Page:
Your Neighborhood Is Why You’re Fat

And it’s also why you’re not. Data shows that there is something as important as what you eat to your overall health: how where you live is laid out.

Your Neighborhood Is Why You’re Fat
Walking via Shutterstock

Academic literature defines an “obesogenic environment” as “promoting gaining weight and one that is not conducive to weight loss.” But there’s a simpler way of putting it: It is a neighborhood that makes you fat.


The developed world is full of them: suburbs where the only option is driving, and where stores and recreation are too far away for walking or cycling. No wonder we have an obesity crisis, with a third of adults, and 17% of children, classified as unhealthily overweight. It’s not all about what we eat.

The good news, though, is that the opposite is also true. If people have options to shop and exercise locally, they will take them, and health can improve. A recent study from Western Australia, which surveyed 1,400 people before and after relocating to new developments, found that nearby stores increased walking by an average of 5 to 6 minutes per week, and that access to a park or beach increased physical activity by 21 minutes a week.

“The study demonstrates the potential of local infrastructure to support health-enhancing behaviors,” says Billie Giles-Corti, professor at the University of Melbourne.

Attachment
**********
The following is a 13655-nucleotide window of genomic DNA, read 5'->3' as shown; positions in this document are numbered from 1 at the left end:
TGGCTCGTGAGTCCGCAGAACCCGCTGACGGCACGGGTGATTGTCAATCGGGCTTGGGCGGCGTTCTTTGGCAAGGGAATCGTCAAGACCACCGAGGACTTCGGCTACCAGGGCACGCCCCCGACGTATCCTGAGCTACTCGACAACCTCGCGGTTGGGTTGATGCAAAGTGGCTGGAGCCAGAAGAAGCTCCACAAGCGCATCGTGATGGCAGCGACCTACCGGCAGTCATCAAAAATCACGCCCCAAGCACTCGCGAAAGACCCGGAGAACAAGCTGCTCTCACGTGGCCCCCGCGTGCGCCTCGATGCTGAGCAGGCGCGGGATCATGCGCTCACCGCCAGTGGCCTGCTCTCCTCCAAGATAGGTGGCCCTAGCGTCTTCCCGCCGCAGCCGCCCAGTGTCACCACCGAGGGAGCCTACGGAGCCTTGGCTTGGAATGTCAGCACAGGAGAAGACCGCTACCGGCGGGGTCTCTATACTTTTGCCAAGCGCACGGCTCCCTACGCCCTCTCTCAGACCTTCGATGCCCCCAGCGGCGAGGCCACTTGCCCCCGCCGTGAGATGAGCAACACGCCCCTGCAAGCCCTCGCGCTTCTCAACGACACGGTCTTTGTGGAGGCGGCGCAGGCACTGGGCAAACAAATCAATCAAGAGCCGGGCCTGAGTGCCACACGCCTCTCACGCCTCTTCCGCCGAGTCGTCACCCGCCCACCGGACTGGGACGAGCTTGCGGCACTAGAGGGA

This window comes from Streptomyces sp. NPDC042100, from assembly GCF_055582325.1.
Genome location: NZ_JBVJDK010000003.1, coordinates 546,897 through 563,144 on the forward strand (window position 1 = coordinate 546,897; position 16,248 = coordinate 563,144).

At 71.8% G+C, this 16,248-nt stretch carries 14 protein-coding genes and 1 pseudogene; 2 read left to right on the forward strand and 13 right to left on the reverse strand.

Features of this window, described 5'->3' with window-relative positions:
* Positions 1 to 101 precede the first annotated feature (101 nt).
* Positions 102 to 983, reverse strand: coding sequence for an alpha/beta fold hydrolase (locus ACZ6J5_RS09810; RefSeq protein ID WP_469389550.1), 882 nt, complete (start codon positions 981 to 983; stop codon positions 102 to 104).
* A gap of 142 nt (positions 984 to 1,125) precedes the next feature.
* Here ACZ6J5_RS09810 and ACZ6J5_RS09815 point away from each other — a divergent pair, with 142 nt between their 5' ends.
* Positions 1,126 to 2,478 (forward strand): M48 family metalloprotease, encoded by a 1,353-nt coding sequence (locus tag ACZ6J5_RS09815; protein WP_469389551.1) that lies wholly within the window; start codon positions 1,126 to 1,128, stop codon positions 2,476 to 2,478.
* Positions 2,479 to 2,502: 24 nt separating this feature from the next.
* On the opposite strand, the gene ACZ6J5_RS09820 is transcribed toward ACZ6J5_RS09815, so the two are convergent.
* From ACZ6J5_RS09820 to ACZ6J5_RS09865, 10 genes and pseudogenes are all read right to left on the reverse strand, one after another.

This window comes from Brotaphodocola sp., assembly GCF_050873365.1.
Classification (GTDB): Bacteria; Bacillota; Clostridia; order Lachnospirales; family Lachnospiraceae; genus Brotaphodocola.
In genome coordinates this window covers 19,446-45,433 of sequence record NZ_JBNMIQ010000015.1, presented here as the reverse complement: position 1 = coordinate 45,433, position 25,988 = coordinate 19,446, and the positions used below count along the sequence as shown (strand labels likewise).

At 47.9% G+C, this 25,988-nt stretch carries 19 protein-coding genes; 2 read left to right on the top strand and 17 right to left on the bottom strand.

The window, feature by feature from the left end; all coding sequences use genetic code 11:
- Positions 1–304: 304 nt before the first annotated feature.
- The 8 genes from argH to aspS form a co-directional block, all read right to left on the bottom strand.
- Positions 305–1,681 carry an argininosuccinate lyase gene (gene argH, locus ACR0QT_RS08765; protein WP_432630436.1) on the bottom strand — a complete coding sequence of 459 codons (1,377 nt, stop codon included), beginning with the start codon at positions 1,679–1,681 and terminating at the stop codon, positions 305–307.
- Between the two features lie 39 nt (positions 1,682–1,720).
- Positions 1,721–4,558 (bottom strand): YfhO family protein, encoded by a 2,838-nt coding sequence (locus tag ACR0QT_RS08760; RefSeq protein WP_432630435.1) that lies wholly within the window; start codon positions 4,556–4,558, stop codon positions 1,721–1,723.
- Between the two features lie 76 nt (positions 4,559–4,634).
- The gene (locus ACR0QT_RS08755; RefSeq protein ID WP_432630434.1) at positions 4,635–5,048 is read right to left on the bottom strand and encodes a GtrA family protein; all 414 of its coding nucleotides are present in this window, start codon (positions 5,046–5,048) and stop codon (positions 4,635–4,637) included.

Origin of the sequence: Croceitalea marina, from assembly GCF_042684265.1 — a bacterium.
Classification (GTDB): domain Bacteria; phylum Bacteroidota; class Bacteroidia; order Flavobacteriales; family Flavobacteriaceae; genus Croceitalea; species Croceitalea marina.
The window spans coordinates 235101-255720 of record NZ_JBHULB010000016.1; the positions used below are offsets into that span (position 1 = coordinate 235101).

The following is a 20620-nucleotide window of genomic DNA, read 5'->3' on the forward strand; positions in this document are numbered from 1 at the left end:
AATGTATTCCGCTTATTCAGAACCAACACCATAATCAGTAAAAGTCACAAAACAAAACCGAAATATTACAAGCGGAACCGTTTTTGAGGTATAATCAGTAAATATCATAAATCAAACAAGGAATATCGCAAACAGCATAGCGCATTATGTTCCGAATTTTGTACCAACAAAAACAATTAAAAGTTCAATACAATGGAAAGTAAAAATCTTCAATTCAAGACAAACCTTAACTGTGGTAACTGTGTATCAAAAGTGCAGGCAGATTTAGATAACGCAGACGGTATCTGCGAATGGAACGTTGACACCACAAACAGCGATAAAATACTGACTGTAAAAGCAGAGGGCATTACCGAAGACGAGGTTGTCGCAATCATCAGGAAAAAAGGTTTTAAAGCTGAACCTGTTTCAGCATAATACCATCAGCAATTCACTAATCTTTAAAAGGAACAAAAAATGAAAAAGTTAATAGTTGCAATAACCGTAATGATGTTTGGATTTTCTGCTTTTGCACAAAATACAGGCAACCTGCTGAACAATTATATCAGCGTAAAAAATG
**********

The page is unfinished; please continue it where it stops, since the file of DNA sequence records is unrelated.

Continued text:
Another study published last year reached a similar conclusion. Researchers looked at neighborhoods in San Diego and Seattle, assigning scores based on walkability, parks, and access to fresh fruit and vegetables within half a mile (access to junk food counted negatively). Children aged 6 to 11 were 59% less likely to be obese if they came from a high-scoring area (the study accounted for other factors, such as family income).

Finally, a recent study from the San Francisco Bay Area found that increasing commuting by walking or cycling from 4 to 22 minutes per person could cut their incidences of cardiovascular disease and diabetes by 14%. “Increased physical activity associated with active transport could generate a large net improvement in population health,” the researchers say.

The three studies show the same thing: There’s a strong relationship between neighborhood planning and health. Think about that the next time you’re not walking to the store.

About the author

Ben Schiller is a New York staff writer for Fast Company. Previously, he edited a European management magazine and was a reporter in San Francisco, Prague, and Brussels.